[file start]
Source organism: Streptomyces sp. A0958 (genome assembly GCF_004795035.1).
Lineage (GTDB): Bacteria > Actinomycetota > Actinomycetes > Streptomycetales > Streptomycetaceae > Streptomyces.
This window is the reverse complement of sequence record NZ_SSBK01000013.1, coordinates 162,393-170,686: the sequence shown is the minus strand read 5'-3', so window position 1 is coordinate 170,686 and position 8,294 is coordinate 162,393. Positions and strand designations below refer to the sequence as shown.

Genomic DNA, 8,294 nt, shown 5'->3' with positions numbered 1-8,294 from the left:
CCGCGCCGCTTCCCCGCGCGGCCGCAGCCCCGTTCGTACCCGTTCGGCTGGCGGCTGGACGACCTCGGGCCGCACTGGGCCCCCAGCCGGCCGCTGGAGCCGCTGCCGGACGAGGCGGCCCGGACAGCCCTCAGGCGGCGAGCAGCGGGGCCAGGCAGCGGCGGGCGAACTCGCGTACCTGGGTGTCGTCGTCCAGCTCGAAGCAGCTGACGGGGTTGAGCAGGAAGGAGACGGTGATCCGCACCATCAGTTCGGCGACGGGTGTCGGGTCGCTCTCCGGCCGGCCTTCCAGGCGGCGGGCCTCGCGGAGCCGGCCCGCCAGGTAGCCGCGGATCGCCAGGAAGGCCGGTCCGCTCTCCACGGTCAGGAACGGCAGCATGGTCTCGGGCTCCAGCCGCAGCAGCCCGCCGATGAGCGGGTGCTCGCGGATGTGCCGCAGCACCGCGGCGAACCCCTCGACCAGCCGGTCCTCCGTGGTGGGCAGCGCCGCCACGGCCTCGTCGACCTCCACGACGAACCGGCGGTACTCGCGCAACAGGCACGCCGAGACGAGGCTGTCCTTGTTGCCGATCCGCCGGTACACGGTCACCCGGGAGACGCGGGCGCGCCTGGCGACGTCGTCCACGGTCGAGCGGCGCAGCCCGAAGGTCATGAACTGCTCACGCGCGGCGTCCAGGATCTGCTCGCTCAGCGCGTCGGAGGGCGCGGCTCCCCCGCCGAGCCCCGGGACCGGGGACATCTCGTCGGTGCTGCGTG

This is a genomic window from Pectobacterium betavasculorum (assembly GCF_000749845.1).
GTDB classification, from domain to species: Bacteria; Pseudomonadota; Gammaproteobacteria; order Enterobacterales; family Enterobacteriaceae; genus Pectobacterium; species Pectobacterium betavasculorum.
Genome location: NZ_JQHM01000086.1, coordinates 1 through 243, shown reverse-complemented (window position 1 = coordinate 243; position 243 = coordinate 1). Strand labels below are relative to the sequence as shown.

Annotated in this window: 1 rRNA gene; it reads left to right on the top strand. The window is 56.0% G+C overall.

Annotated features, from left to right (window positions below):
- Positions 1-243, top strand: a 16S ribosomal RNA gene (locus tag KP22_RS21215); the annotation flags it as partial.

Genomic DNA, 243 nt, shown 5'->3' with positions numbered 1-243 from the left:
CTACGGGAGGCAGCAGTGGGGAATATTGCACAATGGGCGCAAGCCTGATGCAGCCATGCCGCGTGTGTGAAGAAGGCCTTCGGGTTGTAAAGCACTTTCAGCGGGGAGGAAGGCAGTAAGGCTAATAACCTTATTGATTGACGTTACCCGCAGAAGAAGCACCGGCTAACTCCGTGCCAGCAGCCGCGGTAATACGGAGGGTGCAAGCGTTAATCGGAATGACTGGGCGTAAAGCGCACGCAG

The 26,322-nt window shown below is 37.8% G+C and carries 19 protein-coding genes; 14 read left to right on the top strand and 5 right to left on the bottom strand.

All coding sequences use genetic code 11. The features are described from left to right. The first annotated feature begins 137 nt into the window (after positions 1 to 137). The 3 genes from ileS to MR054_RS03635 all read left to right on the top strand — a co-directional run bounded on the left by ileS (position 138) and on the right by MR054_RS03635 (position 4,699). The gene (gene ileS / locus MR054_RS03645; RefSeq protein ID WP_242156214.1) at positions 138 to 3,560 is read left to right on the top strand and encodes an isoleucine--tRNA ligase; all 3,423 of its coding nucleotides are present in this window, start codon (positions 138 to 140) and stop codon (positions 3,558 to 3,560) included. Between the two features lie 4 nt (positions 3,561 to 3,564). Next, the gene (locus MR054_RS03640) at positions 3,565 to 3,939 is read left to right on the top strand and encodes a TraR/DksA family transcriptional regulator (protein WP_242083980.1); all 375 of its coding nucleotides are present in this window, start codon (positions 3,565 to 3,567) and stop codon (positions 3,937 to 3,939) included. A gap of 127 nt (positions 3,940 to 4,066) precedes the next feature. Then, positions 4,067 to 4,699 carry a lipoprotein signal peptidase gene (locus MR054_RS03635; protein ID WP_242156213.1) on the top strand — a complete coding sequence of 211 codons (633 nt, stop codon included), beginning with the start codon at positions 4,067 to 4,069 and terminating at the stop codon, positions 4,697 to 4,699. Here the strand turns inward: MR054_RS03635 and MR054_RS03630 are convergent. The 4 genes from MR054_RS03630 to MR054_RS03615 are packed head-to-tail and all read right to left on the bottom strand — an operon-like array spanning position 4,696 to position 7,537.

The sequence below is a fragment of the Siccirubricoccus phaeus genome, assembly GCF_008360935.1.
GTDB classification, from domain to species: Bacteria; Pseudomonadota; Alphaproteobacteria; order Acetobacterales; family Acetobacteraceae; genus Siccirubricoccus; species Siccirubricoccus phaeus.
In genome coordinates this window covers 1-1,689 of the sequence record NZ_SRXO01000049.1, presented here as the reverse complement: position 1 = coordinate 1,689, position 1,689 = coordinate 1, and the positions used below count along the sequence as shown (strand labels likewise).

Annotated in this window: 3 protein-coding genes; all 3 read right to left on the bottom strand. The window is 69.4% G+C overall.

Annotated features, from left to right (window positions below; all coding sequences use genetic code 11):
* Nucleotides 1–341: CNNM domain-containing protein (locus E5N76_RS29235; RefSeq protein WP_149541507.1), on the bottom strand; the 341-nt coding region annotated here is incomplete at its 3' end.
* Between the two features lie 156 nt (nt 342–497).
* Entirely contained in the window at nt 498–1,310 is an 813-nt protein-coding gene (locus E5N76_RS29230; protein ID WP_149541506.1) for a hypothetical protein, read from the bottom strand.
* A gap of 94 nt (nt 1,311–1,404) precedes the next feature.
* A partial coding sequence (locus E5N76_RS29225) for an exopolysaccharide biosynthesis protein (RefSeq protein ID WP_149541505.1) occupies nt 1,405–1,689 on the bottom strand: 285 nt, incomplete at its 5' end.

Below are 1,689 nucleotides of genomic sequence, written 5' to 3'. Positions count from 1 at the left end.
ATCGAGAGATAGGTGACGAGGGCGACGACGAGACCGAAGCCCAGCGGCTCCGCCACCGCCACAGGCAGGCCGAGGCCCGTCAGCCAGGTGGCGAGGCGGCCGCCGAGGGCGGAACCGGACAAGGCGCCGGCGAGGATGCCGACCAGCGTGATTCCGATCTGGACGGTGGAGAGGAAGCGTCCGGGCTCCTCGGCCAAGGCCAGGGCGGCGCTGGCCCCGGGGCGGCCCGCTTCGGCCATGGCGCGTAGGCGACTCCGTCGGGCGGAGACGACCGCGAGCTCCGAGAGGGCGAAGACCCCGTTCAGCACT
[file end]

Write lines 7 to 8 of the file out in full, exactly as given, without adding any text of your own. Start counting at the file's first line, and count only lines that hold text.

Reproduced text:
GTDB classification, from domain to species: Bacteria; Pseudomonadota; Gammaproteobacteria; order Enterobacterales; family Enterobacteriaceae; genus Pectobacterium; species Pectobacterium betavasculorum.
Genome location: NZ_JQHM01000086.1, coordinates 1 through 243, shown reverse-complemented (window position 1 = coordinate 243; position 243 = coordinate 1). Strand labels below are relative to the sequence as shown.